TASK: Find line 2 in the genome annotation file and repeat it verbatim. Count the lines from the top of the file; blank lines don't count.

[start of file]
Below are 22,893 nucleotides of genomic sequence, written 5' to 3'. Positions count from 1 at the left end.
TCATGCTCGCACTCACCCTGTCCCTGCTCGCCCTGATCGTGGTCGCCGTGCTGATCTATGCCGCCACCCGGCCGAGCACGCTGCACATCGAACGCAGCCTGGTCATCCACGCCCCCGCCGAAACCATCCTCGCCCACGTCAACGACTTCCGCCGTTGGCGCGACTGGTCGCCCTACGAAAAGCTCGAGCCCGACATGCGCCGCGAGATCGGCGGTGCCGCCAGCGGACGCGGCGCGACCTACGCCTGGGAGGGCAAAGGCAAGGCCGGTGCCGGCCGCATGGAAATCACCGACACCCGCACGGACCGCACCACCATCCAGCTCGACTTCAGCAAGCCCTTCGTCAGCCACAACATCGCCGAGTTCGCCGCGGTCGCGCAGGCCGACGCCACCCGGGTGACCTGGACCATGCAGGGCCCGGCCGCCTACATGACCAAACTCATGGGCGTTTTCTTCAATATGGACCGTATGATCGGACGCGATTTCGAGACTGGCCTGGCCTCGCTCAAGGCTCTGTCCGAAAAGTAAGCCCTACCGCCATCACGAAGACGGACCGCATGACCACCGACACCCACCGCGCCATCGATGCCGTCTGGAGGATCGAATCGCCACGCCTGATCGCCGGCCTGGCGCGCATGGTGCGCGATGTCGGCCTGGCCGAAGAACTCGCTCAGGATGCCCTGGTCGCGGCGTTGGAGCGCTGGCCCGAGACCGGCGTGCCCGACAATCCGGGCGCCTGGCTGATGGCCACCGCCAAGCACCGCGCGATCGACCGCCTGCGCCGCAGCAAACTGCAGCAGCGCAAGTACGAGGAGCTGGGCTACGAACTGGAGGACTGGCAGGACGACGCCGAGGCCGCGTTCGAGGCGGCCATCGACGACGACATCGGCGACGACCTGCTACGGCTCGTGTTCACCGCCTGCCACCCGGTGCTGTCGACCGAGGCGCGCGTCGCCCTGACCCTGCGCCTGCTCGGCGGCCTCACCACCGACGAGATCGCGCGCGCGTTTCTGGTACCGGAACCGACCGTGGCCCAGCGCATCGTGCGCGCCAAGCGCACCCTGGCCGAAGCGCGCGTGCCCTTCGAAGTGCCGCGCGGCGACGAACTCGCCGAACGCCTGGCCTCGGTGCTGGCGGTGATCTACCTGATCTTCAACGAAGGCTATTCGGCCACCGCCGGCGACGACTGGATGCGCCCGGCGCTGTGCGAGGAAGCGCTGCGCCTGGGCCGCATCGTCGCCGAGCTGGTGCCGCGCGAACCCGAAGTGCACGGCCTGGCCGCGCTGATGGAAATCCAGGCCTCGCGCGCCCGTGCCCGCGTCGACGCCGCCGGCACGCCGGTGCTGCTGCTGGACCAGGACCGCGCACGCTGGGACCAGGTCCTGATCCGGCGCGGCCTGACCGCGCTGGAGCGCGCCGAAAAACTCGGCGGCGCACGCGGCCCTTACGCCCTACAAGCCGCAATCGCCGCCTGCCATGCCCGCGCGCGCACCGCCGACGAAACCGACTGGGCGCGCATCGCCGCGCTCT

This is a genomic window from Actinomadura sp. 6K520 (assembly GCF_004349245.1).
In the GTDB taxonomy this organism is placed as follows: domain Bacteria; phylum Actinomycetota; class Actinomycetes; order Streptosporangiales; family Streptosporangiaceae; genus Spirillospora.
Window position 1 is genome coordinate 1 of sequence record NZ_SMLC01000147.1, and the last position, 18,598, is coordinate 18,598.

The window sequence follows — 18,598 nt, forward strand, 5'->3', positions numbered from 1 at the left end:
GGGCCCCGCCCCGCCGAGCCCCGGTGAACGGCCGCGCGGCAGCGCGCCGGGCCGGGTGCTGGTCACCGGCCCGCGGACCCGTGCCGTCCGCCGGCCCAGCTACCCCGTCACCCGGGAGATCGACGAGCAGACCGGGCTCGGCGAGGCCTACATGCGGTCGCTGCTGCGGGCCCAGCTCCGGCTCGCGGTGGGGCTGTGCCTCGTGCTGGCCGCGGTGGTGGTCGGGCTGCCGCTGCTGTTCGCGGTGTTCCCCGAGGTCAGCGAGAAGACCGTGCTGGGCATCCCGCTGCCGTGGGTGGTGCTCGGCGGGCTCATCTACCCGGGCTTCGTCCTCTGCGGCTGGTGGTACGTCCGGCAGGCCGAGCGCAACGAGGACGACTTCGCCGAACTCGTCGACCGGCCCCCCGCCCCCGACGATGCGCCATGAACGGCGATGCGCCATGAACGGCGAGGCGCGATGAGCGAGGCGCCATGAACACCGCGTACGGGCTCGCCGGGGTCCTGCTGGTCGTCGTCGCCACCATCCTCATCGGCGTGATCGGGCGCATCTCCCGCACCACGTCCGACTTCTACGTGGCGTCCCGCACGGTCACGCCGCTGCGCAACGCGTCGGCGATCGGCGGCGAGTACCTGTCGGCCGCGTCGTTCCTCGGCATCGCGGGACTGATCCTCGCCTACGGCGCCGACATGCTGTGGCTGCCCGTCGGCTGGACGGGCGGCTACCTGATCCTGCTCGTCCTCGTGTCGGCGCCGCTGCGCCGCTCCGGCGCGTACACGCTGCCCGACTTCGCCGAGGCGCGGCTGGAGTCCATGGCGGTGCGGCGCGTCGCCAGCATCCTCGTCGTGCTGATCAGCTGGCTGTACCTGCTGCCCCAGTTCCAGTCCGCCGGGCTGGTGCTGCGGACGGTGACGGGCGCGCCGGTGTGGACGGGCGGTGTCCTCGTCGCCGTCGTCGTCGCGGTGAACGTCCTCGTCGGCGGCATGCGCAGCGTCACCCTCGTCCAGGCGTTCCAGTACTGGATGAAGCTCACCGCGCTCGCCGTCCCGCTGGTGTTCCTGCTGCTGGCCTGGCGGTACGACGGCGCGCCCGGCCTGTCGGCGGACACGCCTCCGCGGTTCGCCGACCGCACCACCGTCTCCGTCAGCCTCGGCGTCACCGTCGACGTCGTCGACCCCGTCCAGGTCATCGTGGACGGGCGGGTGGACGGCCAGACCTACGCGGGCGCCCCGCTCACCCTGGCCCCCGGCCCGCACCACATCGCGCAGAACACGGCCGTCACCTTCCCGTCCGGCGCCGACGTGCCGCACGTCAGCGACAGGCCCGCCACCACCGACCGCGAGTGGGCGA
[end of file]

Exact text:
TCATGCTCGCACTCACCCTGTCCCTGCTCGCCCTGATCGTGGTCGCCGTGCTGATCTATGCCGCCACCCGGCCGAGCACGCTGCACATCGAACGCAGCCTGGTCATCCACGCCCCCGCCGAAACCATCCTCGCCCACGTCAACGACTTCCGCCGTTGGCGCGACTGGTCGCCCTACGAAAAGCTCGAGCCCGACATGCGCCGCGAGATCGGCGGTGCCGCCAGCGGACGCGGCGCGACCTACGCCTGGGAGGGCAAAGGCAAGGCCGGTGCCGGCCGCATGGAAATCACCGACACCCGCACGGACCGCACCACCATCCAGCTCGACTTCAGCAAGCCCTTCGTCAGCCACAACATCGCCGAGTTCGCCGCGGTCGCGCAGGCCGACGCCACCCGGGTGACCTGGACCATGCAGGGCCCGGCCGCCTACATGACCAAACTCATGGGCGTTTTCTTCAATATGGACCGTATGATCGGACGCGATTTCGAGACTGGCCTGGCCTCGCTCAAGGCTCTGTCCGAAAAGTAAGCCCTACCGCCATCACGAAGACGGACCGCATGACCACCGACACCCACCGCGCCATCGATGCCGTCTGGAGGATCGAATCGCCACGCCTGATCGCCGGCCTGGCGCGCATGGTGCGCGATGTCGGCCTGGCCGAAGAACTCGCTCAGGATGCCCTGGTCGCGGCGTTGGAGCGCTGGCCCGAGACCGGCGTGCCCGACAATCCGGGCGCCTGGCTGATGGCCACCGCCAAGCACCGCGCGATCGACCGCCTGCGCCGCAGCAAACTGCAGCAGCGCAAGTACGAGGAGCTGGGCTACGAACTGGAGGACTGGCAGGACGACGCCGAGGCCGCGTTCGAGGCGGCCATCGACGACGACATCGGCGACGACCTGCTACGGCTCGTGTTCACCGCCTGCCACCCGGTGCTGTCGACCGAGGCGCGCGTCGCCCTGACCCTGCGCCTGCTCGGCGGCCTCACCACCGACGAGATCGCGCGCGCGTTTCTGGTACCGGAACCGACCGTGGCCCAGCGCATCGTGCGCGCCAAGCGCACCCTGGCCGAAGCGCGCGTGCCCTTCGAAGTGCCGCGCGGCGACGAACTCGCCGAACGCCTGGCCTCGGTGCTGGCGGTGATCTACCTGATCTTCAACGAAGGCTATTCGGCCACCGCCGGCGACGACTGGATGCGCCCGGCGCTGTGCGAGGAAGCGCTGCGCCTGGGCCGCATCGTCGCCGAGCTGGTGCCGCGCGAACCCGAAGTGCACGGCCTGGCCGCGCTGATGGAAATCCAGGCCTCGCGCGCCCGTGCCCGCGTCGACGCCGCCGGCACGCCGGTGCTGCTGCTGGACCAGGACCGCGCACGCTGGGACCAGGTCCTGATCCGGCGCGGCCTGACCGCGCTGGAGCGCGCCGAAAAACTCGGCGGCGCACGCGGCCCTTACGCCCTACAAGCCGCAATCGCCGCCTGCCATGCCCGCGCGCGCACCGCCGACGAAACCGACTGGGCGCGCATCGCCGCGCTCT